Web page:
Mobility in Paris: Local Transport Advice

The RAPT Group (Autonomous Operator of Parisian Transportation in English) is in charge of running the Paris public transport system. This transportation network consists of the Métro (subway) Tram, RER suburban express train that interconnects with the subway inside Paris, bus, and Noctilien (night bus).

Although a holiday in Paris is best enjoyed on foot with long strolls in the park, by the river, or down the boulevards, Paris is also a vast metropolis, and that is why it is divided into six zones, with zones 1 and 2 covering downtown Paris and all the subway lines.

This article will give you an idea of what it means to get around Paris on foot, by cab, and by public transport. And thanks to the soon-to-be-introduced ETIAS for France travel authorization and the ability to travel visa-free, there’s never been a better time for Canadian citizens to explore Paris.

How to get from the airport to central Paris?

The first challenge most travelers face is getting from Charles de Gaulle International Airport to the Paris city center. Charles de Gaulle airport is the largest in France and the second largest in Europe. It’s located about 25 km northeast of Paris, but there are several transportation options for tourists who want to reach the city.

The most popular public transport option is the RER B regional train. It takes about 35 minutes to reach Paris Gare du Nord, and the earliest train leaves at 4:56 am from Terminal 2.

There are also plenty of buses and coaches available. They vary greatly in fares and routes — from 30 to 90 minutes and from € 6 to € 15.

Taxis can be found at all terminals — just take the nearest exit from the baggage claim area of your terminal. The ride to the city center will cost between € 50-60.

Traveling around Paris by Taxi

It is not hard to find a cab in Paris. There are about 17,000 taxis and cars for hire in Paris right now. The Taxi Parisien sign on top of the car can be used to help you recognize official taxis.

Fares are calculated by kilometer, plus standard or special charges (night charges are more expensive). The meter starts at € 2.60. Although finding one is easy, successfully hailing a taxi in Paris can take time — and practice. Traffic in Paris can become quite overwhelming, even outside rush hours.

How do I use the subway in Paris?

The Parisian subway is known as Le Métro and because of its affordability and efficiency. It may be the best way to get around Paris when the weather is too cold or the distance too great to walk.

On the Métro, one ticket is suitable for any destination, even if the station is beyond Paris city limits. Transfers are permitted, including connecting train lines (RER).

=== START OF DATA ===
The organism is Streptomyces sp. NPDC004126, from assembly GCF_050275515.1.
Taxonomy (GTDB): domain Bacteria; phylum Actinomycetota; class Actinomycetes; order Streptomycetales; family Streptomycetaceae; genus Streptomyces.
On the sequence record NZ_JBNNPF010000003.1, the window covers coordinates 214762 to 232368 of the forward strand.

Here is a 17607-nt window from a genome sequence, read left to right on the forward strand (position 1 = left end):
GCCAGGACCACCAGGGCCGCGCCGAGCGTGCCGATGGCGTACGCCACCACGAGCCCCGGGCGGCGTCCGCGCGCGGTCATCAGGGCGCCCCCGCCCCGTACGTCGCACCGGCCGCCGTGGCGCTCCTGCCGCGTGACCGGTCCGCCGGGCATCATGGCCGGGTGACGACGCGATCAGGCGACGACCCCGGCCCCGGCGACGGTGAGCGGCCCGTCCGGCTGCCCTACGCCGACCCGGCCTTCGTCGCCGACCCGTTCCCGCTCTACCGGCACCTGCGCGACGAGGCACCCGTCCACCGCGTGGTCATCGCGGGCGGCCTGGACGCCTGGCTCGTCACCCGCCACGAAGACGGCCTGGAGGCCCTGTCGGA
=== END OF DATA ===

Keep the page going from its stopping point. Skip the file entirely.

There are 16 subway lines in Paris. Single tickets are € 1.90, but you can easily save by purchasing a 10-journey ticket or a daily pass. Smoking is not permitted.

How to use the Paris Bus System

Buses are not as reliable as the subway, but their service is still good.

Paris buses operate on 59 routes throughout metropolitan Paris and its suburbs. You can use the exact tickets and passes valid on the subway. Buses may be slower — yet many tourists prefer to enjoy the city view by the window rather than traveling underground.

Visitors can also transfer buses or from bus to tram for up to one hour and thirty minutes from first to the last check-in. While the subway is closed (between 1 and 5.30 in the morning), Noctambus lines are in service, and a special fare applies. Just like in the métro, smoking is not allowed.

Taking the train in Paris: Things to know

PER trains are probably the most efficient way to explore villages and towns close to Paris and the areas surrounding the city center.

They won’t only take you to the airport. You can also use them to get to Versailles and Disneyland Paris, although you will need to buy a special ticket for your chosen destination when you go beyond the city limits.

You can buy your ticket directly at the train station or stop by any métro station. As it’s often the case, there are fewer railway trains than subway trains, but they are just as fast. Outside of zone 1, your ticket’s fare will depend on your destination.

Is the Paris tram worth it?

It wasn’t until the end of the 20th century that the RAPT Group decided to reintroduce trams in Paris after the previous service had been removed in 1957. These lines only run in the city’s outskirts and therefore may not serve the needs of tourists well.

Nevertheless, for those visitors wanting to jump on a Paris tram, the best line is probably Line 1, which connects Saint-Denis with Noisy-le-Sec in the north of the city as its final destination, Basilica of Saint-Denis.

Is Paris easy to walk around?

Paris is a highly walkable city, especially if your accommodation is in the city center. That’s the case for most travelers, as downtown Paris hosts the vast majority of tourist attractions.

You will not only get to your favorite gallery or museum quickly, but you’ll also be able to take in all that the world-famous Parisian architecture and general atmosphere have to offer. From stunning palaces to picturesque cafes, from breath-taking river views to farmers’ markets and book stands, every step can turn into your favorite travel photo.